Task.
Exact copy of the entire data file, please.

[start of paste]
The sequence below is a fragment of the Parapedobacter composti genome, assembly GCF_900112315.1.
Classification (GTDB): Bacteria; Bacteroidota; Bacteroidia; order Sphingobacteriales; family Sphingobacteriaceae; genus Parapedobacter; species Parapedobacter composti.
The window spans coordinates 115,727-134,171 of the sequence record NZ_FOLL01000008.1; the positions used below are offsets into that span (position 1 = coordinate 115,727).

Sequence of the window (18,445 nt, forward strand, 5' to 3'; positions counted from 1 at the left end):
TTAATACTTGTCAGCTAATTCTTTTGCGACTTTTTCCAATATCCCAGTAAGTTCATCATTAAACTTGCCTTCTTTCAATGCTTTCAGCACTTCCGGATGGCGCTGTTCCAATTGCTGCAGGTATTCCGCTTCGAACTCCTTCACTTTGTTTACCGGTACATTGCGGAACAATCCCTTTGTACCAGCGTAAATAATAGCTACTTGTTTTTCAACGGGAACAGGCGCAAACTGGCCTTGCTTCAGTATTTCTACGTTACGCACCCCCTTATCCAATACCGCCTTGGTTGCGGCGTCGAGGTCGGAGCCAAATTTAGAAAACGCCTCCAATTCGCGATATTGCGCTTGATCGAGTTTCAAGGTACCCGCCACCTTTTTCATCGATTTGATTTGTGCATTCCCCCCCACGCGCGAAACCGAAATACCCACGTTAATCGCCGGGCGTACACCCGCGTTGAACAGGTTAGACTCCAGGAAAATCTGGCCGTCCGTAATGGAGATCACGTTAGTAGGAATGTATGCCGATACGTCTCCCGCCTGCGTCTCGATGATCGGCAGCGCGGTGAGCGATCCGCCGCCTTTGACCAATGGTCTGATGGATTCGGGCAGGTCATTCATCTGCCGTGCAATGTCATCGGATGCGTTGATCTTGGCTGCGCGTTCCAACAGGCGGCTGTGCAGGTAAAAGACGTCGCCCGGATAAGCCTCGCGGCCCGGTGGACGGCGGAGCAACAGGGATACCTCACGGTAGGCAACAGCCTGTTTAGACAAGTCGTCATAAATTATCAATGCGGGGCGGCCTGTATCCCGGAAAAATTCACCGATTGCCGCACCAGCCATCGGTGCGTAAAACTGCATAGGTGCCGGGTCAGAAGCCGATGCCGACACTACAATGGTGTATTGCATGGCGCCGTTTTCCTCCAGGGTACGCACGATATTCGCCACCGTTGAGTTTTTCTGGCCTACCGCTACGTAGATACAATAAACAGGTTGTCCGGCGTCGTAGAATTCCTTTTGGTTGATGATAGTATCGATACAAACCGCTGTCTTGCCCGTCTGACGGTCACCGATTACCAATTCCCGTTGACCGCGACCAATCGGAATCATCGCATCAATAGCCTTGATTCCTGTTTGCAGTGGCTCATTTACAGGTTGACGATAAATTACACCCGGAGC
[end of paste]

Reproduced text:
The sequence below is a fragment of the Parapedobacter composti genome, assembly GCF_900112315.1.
Classification (GTDB): Bacteria; Bacteroidota; Bacteroidia; order Sphingobacteriales; family Sphingobacteriaceae; genus Parapedobacter; species Parapedobacter composti.
The window spans coordinates 115,727-134,171 of the sequence record NZ_FOLL01000008.1; the positions used below are offsets into that span (position 1 = coordinate 115,727).

Sequence of the window (18,445 nt, forward strand, 5' to 3'; positions counted from 1 at the left end):
TTAATACTTGTCAGCTAATTCTTTTGCGACTTTTTCCAATATCCCAGTAAGTTCATCATTAAACTTGCCTTCTTTCAATGCTTTCAGCACTTCCGGATGGCGCTGTTCCAATTGCTGCAGGTATTCCGCTTCGAACTCCTTCACTTTGTTTACCGGTACATTGCGGAACAATCCCTTTGTACCAGCGTAAATAATAGCTACTTGTTTTTCAACGGGAACAGGCGCAAACTGGCCTTGCTTCAGTATTTCTACGTTACGCACCCCCTTATCCAATACCGCCTTGGTTGCGGCGTCGAGGTCGGAGCCAAATTTAGAAAACGCCTCCAATTCGCGATATTGCGCTTGATCGAGTTTCAAGGTACCCGCCACCTTTTTCATCGATTTGATTTGTGCATTCCCCCCCACGCGCGAAACCGAAATACCCACGTTAATCGCCGGGCGTACACCCGCGTTGAACAGGTTAGACTCCAGGAAAATCTGGCCGTCCGTAATGGAGATCACGTTAGTAGGAATGTATGCCGATACGTCTCCCGCCTGCGTCTCGATGATCGGCAGCGCGGTGAGCGATCCGCCGCCTTTGACCAATGGTCTGATGGATTCGGGCAGGTCATTCATCTGCCGTGCAATGTCATCGGATGCGTTGATCTTGGCTGCGCGTTCCAACAGGCGGCTGTGCAGGTAAAAGACGTCGCCCGGATAAGCCTCGCGGCCCGGTGGACGGCGGAGCAACAGGGATACCTCACGGTAGGCAACAGCCTGTTTAGACAAGTCGTCATAAATTATCAATGCGGGGCGGCCTGTATCCCGGAAAAATTCACCGATTGCCGCACCAGCCATCGGTGCGTAAAACTGCATAGGTGCCGGGTCAGAAGCCGATGCCGACACTACAATGGTGTATTGCATGGCGCCGTTTTCCTCCAGGGTACGCACGATATTCGCCACCGTTGAGTTTTTCTGGCCTACCGCTACGTAGATACAATAAACAGGTTGTCCGGCGTCGTAGAATTCCTTTTGGTTGATGATAGTATCGATACAAACCGCTGTCTTGCCCGTCTGACGGTCACCGATTACCAATTCCCGTTGACCGCGACCAATCGGAATCATCGCATCAATAGCCTTGATTCCTGTTTGCAGTGGCTCATTTACAGGTTGACGATAAATTACACCCGGAGC